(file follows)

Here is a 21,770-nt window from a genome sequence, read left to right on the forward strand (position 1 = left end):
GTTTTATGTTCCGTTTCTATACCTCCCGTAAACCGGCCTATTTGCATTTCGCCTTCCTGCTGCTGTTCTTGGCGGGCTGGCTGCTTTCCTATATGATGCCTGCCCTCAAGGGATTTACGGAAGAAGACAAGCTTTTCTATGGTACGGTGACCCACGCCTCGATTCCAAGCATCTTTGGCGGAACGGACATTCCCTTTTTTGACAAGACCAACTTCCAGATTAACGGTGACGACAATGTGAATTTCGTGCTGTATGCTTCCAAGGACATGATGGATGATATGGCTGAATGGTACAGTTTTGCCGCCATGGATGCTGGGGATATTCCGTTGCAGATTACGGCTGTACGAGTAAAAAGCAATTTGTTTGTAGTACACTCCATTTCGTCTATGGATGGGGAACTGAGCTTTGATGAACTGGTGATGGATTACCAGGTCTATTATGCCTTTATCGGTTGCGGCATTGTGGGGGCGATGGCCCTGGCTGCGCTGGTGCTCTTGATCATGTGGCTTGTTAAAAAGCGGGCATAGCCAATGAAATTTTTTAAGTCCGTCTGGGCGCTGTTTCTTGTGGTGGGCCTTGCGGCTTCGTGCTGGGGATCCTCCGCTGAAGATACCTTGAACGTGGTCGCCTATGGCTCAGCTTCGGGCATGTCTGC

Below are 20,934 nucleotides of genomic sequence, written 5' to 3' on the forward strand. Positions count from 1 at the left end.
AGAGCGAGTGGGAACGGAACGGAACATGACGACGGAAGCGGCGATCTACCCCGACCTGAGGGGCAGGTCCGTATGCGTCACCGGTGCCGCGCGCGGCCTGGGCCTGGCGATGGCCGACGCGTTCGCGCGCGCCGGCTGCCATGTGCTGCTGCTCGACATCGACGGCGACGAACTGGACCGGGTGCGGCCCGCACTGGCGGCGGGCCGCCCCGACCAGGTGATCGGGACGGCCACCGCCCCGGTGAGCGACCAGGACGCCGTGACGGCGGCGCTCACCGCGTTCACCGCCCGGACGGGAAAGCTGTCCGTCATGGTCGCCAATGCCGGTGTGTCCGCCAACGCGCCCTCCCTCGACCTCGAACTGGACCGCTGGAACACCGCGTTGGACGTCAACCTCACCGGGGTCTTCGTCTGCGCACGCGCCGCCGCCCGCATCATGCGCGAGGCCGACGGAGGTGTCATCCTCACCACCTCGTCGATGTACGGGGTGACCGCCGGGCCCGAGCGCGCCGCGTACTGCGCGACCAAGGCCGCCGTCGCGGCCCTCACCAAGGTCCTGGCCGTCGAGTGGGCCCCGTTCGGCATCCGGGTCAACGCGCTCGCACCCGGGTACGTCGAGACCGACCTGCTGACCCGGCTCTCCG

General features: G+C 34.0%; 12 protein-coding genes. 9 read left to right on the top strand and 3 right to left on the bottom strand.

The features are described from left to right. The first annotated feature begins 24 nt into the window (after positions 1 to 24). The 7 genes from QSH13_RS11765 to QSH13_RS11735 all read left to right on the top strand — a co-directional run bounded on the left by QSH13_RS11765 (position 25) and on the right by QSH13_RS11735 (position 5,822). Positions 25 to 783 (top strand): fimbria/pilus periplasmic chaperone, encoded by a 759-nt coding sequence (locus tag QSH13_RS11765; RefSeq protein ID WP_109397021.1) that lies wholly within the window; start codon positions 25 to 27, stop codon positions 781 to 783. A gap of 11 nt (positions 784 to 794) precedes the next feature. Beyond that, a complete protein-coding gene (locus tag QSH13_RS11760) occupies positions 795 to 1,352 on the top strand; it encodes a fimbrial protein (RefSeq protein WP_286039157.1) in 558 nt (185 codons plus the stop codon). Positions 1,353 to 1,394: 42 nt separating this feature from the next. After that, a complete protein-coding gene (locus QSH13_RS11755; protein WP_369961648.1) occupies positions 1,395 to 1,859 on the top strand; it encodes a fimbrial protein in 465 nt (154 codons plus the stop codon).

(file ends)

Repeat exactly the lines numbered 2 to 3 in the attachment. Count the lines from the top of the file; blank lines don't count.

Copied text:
GTTTTATGTTCCGTTTCTATACCTCCCGTAAACCGGCCTATTTGCATTTCGCCTTCCTGCTGCTGTTCTTGGCGGGCTGGCTGCTTTCCTATATGATGCCTGCCCTCAAGGGATTTACGGAAGAAGACAAGCTTTTCTATGGTACGGTGACCCACGCCTCGATTCCAAGCATCTTTGGCGGAACGGACATTCCCTTTTTTGACAAGACCAACTTCCAGATTAACGGTGACGACAATGTGAATTTCGTGCTGTATGCTTCCAAGGACATGATGGATGATATGGCTGAATGGTACAGTTTTGCCGCCATGGATGCTGGGGATATTCCGTTGCAGATTACGGCTGTACGAGTAAAAAGCAATTTGTTTGTAGTACACTCCATTTCGTCTATGGATGGGGAACTGAGCTTTGATGAACTGGTGATGGATTACCAGGTCTATTATGCCTTTATCGGTTGCGGCATTGTGGGGGCGATGGCCCTGGCTGCGCTGGTGCTCTTGATCATGTGGCTTGTTAAAAAGCGGGCATAGCCAATGAAATTTTTTAAGTCCGTCTGGGCGCTGTTTCTTGTGGTGGGCCTTGCGGCTTCGTGCTGGGGATCCTCCGCTGAAGATACCTTGAACGTGGTCGCCTATGGCTCAGCTTCGGGCATGTCTGC

Below are 20,934 nucleotides of genomic sequence, written 5' to 3' on the forward strand. Positions count from 1 at the left end.